In the short time I had spent in her company, I had already come to know several things about Nonna. She was a private person and never asked anyone a personal question, no matter how innocent it might appear. By the same token, she never wanted to be asked anything personal.
One night, after dinner, the two of us were sitting on the stone bench, quietly watching the crowd make their way past the shops, restaurants, and bars that dotted the Corso. A middle-aged man in a crisp polo shirt, creased shorts, and sandals walked by and nodded to Nonna.
"Buona sera, Maria," he said, waving and coming closer to us. Nonna nodded and gave him a short wave.
"Is this your grandson?" he asked, pointing at me as he approached. "The one from America?"
Nonna nodded again. "Yes," she said. "This is him."
"Bravo," he said with a wide smile. "And what great meal did you prepare for your grandson tonight? I only wish I was there, knowing what a great cook you must be."
Nonna smiled. "We both had steak, string beans with oil, lemon, and garlic, and a nice tomato salad.
The man smiled and clasped his hands together. "Excellent, Maria," he said. "Keep it up and the boy will never want to go back to America."
With that he wished us a good night, waved, and continued his walk down the Corso.
When he was safely out of earshot, I looked at her. "Nonna, we had pasta with clam sauce for dinner," I said to her. "We didn't have steak."
Nonna turned to me and shrugged. "Why is it any of his business what we had for dinner?" she said. "We ate what we ate. That should only matter to you and to me."
It was not Nonna's way to lecture or admonish. She never raised her voice and was most at home in the company of her grown children and a platoon of grandchildren in all age groups. She allowed the younger ones to rummage through the flowered apron she wore around her waist when she was in her kitchen, gleefully helping themselves to the wide array of candies she kept stashed in the two front pockets. She laughed and caressed their faces as each grandchild came away with fists full of hard candy. And if one of her daughters complained that the children should be limited to one or two sweets, Nonna would shrug her shoulders. "I didn't give them anything," she would say. "They took what they wanted." The sentence was always followed by a wink and a nod at the closest grandchild.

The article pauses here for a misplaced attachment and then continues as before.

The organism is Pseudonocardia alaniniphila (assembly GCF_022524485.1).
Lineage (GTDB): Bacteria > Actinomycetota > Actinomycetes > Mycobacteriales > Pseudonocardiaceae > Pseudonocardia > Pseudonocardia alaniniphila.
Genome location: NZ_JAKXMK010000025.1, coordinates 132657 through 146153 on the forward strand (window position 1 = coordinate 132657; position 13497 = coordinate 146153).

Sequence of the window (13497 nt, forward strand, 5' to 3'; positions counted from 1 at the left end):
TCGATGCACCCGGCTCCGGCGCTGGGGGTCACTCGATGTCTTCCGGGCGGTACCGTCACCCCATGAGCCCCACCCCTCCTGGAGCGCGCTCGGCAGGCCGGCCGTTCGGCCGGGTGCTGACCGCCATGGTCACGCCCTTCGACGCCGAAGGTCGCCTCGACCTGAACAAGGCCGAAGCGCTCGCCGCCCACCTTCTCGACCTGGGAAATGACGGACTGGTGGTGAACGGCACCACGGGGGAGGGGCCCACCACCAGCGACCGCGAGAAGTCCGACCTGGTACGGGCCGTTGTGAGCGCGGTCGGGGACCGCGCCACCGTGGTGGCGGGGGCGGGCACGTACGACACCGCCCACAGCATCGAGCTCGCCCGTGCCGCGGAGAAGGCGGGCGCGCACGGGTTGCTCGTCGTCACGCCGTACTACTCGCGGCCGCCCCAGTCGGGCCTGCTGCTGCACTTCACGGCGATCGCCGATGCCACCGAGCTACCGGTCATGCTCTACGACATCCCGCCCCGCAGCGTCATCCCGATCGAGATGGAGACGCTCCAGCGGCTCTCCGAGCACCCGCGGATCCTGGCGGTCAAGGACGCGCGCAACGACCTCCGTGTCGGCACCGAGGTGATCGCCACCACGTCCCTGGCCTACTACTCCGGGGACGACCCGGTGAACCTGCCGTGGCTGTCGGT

Nonna's family was from Ischia Ponte, a neighborhood that abuts the port. Its main attraction is the famous Castello Aragonese, used centuries ago as a defense against invaders. Today it is a tourist destination, complete with a small hotel and Il Monastero, a restaurant that offers a top-tier menu and magnificent views of the bay.
Ischia Ponte is a poorer area than the port or any of the other five boroughs that make up the island of Ischia. It is home to the many fishermen of the area, and these days the backstreets leading to the castle are crammed with small houses, bunched tightly together. On hot summer nights, old men and women sit on garden chairs in front of their homes; young children squat in the sand a few feet away, small pail and scoop at the ready; teens play soccer games closer to the beach, using large plastic garbage cans as makeshift goals. All in an attempt to catch a breeze and pass another scorching night. Ischia Ponte is crowded in the summer months and desolate in the winter.
During tourist season, street musicians gather in front of a small square or on the mile-long stone walkway to the castle entrance and serenade evening strollers, straw baskets or hats resting in front of them, which they hope to see filled with euros before the night comes to an end.
The highlight of the season arrives on July 26, the feast of Saint Anne. On this night, the bay is packed with tourist and fishing boats, all lit with torches, and wood and straw laid outside the castle is set ablaze. Larger boats come flowing down from the port, a convoy of multicolored floats, one of which will be designated best in show before the evening's end. And then a large and expansive series of fireworks is set off.
When she was a girl, Nonna would stand by the water's edge and watch the display with awe and fascination. By the time I met her, she had not been to the feast since my grandfather Gabriel died in 1954. "I remember all the times I went to see it," she said to me. "From when I was a child to when I was married with children of my own. I don't need to see it again. I just remember the times I went. As you get older, the memory of a place is better than being there. At least it is for me."
Nonna met Gabriel while she was still a teenager and, by all accounts, it was love at first glance. Gabriel was a shepherd from the port area, with enough family land to support a small flock. They were married in the early years of the twentieth century and shortly after moved into the home where Nonna would live until the day she died. They adored one another, seldom argued, and together raised a family and opened a successful fruit-and-vegetable business. Gabriel had a golden heart, lending what money and clothing he could spare to those in greater need. That became harder to do in the years leading up to World War II. When war finally did arrive, it made daily living that much more difficult. Survival became the family's only goal.